Introduction | History of Logicism
Logicism is the theory in Logic and Philosophy of Mathematics that mathematics is an extension of logic, and therefore that some or all mathematics is reducible to logic. It effectively holds that mathematical theorems and truths are logically necessary or analytic. It does not make any claims about whether or not logical systems are formalizable, nor about how mathematical truths are discovered or applied.
Logicism was key in the development of the Analytic Philosophy movement in the 20th Century.
Although it is generally agreed that set theory is required for modern mathematics, it has been argued that the existence of sets is, however, not logically necessary, and the truths of mathematics can therefore be considered contingent. The Incompleteness Theorems of Kurt Gödel (1906 - 1978), which point out the limitations of all but the most trivial formal mathematical systems, are sometimes alleged to have impacted on the credibility of Logicism.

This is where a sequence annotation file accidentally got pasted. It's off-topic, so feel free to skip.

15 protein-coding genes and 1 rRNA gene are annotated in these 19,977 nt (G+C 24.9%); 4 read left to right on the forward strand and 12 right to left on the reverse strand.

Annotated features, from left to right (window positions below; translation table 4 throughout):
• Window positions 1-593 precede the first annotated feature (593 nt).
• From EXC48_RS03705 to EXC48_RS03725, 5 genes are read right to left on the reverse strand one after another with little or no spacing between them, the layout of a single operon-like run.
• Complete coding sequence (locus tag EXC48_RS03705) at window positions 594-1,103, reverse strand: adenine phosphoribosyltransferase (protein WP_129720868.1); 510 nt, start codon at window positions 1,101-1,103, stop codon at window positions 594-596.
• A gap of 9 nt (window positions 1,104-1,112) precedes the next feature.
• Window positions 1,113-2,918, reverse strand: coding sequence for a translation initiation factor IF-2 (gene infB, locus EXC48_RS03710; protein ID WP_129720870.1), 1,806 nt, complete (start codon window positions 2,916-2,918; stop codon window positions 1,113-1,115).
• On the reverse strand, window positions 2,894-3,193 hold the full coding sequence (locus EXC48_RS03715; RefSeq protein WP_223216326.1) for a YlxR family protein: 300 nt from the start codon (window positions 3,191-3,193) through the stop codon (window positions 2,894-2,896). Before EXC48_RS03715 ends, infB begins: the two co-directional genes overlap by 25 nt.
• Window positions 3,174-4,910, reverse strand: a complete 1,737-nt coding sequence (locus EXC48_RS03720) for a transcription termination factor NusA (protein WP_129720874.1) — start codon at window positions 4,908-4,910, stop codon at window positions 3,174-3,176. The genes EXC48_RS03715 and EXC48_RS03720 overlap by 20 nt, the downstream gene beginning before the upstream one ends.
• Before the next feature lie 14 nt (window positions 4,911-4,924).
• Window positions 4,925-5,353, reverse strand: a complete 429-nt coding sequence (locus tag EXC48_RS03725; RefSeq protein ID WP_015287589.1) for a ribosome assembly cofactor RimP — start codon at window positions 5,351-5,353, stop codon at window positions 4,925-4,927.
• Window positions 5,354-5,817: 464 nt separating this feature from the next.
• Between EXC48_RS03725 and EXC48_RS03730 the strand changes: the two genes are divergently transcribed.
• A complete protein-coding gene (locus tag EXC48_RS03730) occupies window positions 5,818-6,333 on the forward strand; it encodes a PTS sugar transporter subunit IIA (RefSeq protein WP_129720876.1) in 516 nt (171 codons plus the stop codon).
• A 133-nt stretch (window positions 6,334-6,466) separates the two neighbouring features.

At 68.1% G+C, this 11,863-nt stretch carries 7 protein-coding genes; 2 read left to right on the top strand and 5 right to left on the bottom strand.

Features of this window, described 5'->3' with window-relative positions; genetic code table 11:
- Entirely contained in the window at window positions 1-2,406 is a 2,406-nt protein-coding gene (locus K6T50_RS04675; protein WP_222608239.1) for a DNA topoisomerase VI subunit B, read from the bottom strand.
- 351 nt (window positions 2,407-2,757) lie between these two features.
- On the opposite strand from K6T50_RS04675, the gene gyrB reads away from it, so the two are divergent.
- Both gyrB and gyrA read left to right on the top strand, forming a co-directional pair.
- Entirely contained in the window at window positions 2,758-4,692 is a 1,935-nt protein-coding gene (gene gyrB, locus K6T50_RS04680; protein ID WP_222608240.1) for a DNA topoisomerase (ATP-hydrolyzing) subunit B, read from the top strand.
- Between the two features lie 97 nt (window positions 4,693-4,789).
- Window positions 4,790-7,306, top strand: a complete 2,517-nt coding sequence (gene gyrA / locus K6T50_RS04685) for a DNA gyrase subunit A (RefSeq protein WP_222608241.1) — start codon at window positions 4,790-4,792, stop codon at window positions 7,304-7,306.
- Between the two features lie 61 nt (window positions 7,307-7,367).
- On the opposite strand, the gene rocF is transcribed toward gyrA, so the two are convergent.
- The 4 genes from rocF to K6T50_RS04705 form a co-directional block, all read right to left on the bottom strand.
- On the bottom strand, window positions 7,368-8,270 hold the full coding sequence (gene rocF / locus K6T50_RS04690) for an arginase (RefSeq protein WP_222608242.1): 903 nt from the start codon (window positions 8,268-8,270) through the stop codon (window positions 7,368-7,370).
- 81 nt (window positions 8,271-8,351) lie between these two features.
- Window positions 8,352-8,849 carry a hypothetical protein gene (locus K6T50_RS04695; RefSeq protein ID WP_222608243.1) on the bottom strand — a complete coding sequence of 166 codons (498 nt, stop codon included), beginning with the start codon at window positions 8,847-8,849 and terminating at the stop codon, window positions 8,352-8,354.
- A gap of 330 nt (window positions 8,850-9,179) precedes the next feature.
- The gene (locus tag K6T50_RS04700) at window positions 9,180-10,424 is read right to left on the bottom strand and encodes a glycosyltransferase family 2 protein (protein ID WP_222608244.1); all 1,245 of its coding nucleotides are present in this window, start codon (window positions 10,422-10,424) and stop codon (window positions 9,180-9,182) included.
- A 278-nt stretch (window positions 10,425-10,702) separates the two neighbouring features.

The theory was fathered by Gottlob Frege, although he later abandoned it after Bertrand Russell pointed out a paradox exposing an inconsistency in Frege's naive set theory. Russell and Alfred North Whitehead, however, continued to champion the theory in their ground-breaking "Principia Mathematica", which was published in 1910 - 1913. None of these proponents actually used the term "logicism", which was applied retroactively.
There were subsequent attempts, known as Neo-Logicism, particularly by the British philosopher Crispin Wright (1942 - ), to resurrect Frege's theory through the use of Frege's own Hume's Principle.